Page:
However there is one sword making technique that skips a lot of the hardest parts of making a sword - and that is a method known as stock removal.
There is nothing inherently bad about this method - indeed, it is used by some of the most respected North American sword makers in the industry and bypasses the need for a forge. All you actually need is some steel, some grinders and some safety gear..
You can pick up lengths of steel online from sellers like McMaster-Carr - just do a google search for the type of steel you plan to make your sword from and your location. Here is a guide to the different steel types if you are not sure, many beginners like to start with 1075 as it is readily available and a good compromise between hardness and pliability.
Next you need some basic safety equipment.
The basic protective gear you need is:
Then you need the basic "tool of the trade" for stock removal, an angle grinder. At a bare minimum, a 4 1/2 inch grinder, grinding wheels, cut-off wheels, and sanding wheels.
With this basic tool, a good work bench, a drill press, belt sander and some hand files and clamps, you can make a surprisingly good quality sword in around 10 steps..
Do not be fooled by the seeming simplicity of the stock removal method. The author of our 10 step guide, Brendan Oswalsky from Fableblades.com started out and continues to make his swords using these basic techniques.
And this stunning sword he made was made using these exact same techniques - the sky is the limit..
No matter what method of sword making you decide upon, you are going to need to get it heat treated.
There are basically two stages to the heat treating process - hardening and tempering. The best and most reliable way is of course to have a professional do it - but with some trial and error, it is possible to do it at home using - of all things - your oven!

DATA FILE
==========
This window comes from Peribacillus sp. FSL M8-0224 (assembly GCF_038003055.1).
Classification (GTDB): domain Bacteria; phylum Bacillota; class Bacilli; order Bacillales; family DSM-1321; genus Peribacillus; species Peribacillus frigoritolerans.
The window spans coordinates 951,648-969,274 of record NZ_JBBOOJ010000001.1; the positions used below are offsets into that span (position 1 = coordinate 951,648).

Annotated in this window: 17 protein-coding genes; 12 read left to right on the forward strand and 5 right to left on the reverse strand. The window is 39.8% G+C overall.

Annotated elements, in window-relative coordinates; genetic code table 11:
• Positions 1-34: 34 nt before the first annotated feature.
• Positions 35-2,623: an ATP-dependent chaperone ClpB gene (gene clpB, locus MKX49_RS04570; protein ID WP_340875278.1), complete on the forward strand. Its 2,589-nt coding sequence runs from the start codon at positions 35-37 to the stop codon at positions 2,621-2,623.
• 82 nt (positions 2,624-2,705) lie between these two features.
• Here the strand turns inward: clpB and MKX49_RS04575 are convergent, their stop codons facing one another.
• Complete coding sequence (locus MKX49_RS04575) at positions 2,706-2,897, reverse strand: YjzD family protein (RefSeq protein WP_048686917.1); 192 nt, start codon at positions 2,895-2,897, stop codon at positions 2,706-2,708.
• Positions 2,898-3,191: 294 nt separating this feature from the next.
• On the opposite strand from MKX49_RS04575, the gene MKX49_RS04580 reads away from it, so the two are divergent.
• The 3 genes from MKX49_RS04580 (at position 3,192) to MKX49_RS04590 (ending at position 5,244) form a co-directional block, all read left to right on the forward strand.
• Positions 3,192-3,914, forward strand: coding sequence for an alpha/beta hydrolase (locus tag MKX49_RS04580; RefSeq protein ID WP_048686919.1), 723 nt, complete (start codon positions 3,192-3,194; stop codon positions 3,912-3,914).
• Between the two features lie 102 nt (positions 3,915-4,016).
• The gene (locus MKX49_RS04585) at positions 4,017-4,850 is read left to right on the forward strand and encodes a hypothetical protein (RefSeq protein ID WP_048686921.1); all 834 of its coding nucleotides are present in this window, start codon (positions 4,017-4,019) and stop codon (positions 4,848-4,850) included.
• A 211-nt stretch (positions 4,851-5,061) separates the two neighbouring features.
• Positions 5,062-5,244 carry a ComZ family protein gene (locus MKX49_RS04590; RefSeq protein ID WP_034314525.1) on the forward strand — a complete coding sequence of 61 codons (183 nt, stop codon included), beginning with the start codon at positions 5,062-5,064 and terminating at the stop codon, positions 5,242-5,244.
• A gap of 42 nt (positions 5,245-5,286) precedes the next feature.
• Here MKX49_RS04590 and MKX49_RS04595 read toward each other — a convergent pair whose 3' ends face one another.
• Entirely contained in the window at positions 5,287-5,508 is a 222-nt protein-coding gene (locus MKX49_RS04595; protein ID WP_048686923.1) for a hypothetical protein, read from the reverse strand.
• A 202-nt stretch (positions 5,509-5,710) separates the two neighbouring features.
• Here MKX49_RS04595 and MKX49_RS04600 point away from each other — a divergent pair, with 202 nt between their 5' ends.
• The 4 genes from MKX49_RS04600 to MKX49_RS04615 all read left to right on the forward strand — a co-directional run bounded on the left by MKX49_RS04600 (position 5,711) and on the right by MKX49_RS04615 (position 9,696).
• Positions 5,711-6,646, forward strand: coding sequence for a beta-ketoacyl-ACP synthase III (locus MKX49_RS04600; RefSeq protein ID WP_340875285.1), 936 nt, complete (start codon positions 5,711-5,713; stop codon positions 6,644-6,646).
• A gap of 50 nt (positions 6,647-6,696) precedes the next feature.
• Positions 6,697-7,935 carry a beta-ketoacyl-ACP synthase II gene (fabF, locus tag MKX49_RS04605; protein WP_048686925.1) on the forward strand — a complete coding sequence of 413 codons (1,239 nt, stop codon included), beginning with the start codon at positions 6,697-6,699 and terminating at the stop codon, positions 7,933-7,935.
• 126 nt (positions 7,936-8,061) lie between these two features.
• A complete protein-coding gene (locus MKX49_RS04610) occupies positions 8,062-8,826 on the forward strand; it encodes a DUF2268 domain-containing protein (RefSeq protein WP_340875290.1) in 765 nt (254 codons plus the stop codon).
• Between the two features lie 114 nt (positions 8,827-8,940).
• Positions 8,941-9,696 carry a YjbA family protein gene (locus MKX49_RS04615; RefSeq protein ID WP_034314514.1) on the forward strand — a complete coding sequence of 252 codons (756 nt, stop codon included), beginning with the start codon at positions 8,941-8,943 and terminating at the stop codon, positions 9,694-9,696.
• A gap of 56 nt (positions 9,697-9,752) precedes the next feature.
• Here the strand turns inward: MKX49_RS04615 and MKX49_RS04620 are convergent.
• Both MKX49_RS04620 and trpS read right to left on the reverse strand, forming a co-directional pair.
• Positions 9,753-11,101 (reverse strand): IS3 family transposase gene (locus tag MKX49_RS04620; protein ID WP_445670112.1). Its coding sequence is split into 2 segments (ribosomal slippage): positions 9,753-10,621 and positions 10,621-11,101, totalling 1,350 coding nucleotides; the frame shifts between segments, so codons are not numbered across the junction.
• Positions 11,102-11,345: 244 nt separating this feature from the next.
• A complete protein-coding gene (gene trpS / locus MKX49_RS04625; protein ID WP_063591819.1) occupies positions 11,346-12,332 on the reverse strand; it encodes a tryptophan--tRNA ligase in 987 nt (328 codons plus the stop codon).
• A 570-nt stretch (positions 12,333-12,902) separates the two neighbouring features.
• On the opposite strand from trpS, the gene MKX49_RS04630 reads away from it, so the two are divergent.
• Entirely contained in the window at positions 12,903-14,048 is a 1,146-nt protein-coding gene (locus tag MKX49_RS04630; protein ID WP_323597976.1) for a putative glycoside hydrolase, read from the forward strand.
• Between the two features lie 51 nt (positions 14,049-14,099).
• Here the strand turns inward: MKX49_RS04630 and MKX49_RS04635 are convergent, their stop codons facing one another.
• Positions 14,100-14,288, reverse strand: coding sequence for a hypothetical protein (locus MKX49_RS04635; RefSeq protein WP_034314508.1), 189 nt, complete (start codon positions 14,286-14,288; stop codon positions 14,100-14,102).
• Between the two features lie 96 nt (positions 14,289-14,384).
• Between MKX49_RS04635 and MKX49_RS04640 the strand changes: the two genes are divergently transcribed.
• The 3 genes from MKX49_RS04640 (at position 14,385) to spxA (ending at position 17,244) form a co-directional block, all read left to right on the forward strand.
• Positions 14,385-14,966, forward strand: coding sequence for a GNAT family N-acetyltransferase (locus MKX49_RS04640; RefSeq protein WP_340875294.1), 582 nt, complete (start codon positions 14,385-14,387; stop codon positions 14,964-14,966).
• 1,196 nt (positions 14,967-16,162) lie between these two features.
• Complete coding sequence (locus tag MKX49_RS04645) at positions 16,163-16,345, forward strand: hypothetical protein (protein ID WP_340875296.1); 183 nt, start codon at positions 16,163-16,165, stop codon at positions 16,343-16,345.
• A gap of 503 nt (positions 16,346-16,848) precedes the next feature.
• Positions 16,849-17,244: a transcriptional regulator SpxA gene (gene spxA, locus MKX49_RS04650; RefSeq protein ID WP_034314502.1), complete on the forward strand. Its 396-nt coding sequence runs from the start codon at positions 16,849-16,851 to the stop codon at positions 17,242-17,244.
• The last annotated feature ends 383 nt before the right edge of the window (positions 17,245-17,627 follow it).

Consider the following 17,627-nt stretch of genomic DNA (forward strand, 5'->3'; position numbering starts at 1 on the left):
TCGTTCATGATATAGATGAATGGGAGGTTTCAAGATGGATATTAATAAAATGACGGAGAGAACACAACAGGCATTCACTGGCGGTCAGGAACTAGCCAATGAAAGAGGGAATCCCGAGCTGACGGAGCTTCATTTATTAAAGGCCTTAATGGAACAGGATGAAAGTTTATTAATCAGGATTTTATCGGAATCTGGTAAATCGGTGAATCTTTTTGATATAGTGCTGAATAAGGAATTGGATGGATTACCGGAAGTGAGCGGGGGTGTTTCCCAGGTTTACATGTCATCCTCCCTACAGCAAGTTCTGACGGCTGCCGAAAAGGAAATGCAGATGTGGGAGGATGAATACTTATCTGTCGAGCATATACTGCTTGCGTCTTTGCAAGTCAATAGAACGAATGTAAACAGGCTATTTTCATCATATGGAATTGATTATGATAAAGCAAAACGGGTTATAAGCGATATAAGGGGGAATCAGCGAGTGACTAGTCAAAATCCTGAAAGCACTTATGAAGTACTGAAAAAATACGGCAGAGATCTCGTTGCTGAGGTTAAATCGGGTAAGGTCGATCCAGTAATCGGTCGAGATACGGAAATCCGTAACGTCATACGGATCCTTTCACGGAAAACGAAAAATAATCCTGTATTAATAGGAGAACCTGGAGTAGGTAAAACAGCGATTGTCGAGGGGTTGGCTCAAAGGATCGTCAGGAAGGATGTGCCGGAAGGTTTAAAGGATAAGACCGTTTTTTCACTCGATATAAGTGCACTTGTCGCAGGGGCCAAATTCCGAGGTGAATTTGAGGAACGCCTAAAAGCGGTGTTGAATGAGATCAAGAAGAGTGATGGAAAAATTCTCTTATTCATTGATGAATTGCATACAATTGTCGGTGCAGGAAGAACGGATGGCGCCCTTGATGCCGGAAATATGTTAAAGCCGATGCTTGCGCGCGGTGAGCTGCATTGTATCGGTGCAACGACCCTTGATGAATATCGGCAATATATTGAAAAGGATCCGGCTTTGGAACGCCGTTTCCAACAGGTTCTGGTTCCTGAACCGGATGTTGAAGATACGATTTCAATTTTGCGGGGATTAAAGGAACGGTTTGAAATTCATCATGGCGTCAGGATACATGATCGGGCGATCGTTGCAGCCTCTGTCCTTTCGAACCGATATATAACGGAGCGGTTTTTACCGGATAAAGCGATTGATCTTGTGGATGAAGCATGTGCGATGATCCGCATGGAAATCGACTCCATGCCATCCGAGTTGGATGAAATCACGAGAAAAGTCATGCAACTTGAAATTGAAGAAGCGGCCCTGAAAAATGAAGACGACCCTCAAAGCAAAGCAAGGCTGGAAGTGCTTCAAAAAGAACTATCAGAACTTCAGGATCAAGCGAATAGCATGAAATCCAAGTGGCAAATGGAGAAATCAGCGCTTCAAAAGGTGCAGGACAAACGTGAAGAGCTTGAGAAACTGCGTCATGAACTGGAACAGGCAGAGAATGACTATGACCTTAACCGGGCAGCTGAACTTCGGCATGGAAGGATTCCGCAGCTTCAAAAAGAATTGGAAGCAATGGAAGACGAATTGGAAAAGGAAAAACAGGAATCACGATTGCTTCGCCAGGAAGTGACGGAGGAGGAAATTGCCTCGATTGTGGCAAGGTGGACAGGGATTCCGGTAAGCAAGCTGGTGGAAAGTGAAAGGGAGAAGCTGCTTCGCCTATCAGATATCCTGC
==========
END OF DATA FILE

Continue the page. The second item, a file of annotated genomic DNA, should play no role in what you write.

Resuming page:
The first step is normalization - basically evening out and resetting the grain structure of the steel which may have areas that got overly hot during forging and/or grinding. To normalize a blade it should be heated within a range of 400-600 degrees (how hot depends on the steel used) until until it is non magnetic and then letting it air cool for a couple of hours. Some people like to repeat the cycle twice to be on the safe side, but again this is just trial and error.
To harden the blade, heat it up again until it is non magnetic and then quench it in brine (water and salt) or oil.
If you do not have a magnet, while it might not be very scientific, just aim for for a nice red glow.
You can find a wealth of information, WIP pictures and get advice and help right here in the sword making section of our forum. Here you will find examples of what other people are doing, additional tutorials and links to other useful websites to aid you in your quest.
Another great forum for all types of blade making is of course BladeForums.com - where you can see work in progress projects by some of the most skilled blacksmiths and blade makers in the world, as well as ask questions that you cannot find the answer to anywhere else.
If you are truly serious in learning how to forge a sword, we also strongly recommend you stock your library with at least one of the books from the following selection.
I hope this article on how to forge a sword has been helpful. To return to the SBG Homepage from Sword Making 101, click here